When Our Needs Aren’t Met

When Our Nutritional Needs Aren’t Met

When protein needs aren’t being met, the nervous system sends a message from the gut to the brain that indicates a need to seek high protein foods. You might notice this happening if you have been eating high carbohydrate foods for much of the day and experience an urge to find a burger or chicken burrito. If you aren’t able to eat sources of protein consistently, a sense of being unsettled and possibly sleepiness will arise.

This pattern plays out for other nutrients as well. Your body is smart! When nutrient needs aren’t being met, your mood can be negatively affected. 

If a person has a history of not getting enough food over a long period of time, anxiety about getting food can also be experienced long past the time of food insecurity. This can happen from a history of poverty, neglect, dieting, or any other circumstance where food was inadequate. 

The body is wired to stay alive, and it learns to stay vigilant and eat all of the food possible when it becomes available. If you notice yourself feeling anxious about finding more food and you know you’re not hungry, this could be happening.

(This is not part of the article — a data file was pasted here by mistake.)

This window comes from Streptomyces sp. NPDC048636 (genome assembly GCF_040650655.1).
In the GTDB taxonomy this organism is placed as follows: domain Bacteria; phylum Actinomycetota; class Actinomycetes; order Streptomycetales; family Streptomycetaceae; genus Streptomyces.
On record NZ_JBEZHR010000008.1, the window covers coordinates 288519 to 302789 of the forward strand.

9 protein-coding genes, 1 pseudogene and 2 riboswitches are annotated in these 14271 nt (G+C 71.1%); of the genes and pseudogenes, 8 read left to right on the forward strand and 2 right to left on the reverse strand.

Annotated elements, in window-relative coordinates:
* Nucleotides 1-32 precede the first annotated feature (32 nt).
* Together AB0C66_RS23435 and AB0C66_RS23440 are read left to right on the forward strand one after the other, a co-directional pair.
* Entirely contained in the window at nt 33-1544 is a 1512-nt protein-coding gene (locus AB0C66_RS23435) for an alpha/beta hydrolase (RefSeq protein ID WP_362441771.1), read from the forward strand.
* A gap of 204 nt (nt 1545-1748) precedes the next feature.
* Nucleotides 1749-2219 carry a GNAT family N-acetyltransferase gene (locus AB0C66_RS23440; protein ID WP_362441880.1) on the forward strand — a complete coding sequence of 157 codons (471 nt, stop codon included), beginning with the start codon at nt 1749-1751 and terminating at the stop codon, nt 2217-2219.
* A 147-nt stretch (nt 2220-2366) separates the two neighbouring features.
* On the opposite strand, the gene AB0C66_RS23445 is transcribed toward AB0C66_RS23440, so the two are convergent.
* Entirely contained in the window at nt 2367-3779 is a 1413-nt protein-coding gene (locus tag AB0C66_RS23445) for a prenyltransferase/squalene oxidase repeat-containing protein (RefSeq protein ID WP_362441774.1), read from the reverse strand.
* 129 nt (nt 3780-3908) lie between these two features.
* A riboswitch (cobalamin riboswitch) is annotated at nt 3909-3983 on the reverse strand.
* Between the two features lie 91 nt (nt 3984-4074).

Beginning a pattern of consistently eating at regular intervals throughout the day is calming to the body, and these urges to eat beyond hunger and the resulting anxiety should subside in time. It’s also helpful to take a deep breath and remind yourself that you will eat the next meal or snack shortly, and there is no need to eat all the food right now.

Well-Balanced Diet for Mental Health

Well-Balanced Diet for Mental Health

Now that you know how mindfulness of your hunger cues and a well-balanced diet can have a positive effect on your mental state, how can this be accomplished? The truth is that there is no single way to eat for good health. However, basic principles apply to everyone.

As you read earlier, eating regularly and consistently is essential. Eating 3 meals and 2-3 snacks daily gives your brain a consistent supply of energy and your cells the building blocks they need to make necessary enzymes, neurotransmitters, hormones, and countless other substances needed to keep life going healthfully. 

Every person has preferences for the times that they eat, but if you are prone to anxiety, it is recommended to eat breakfast within 1 hour of waking. It is calming for the body to know that food is available, and other emotional issues can be dealt with more easily after basic physiological needs are met.

After breakfast, eating a snack 2-3 hours later is helpful, or if breakfast was substantial, eating lunch 3-4 hours later could also be an option. As a rule-of-thumb, eating every 3 hours is good for your mood. Letting more than 4-5 hours lapse between eating times opens the door for anxiety to set in.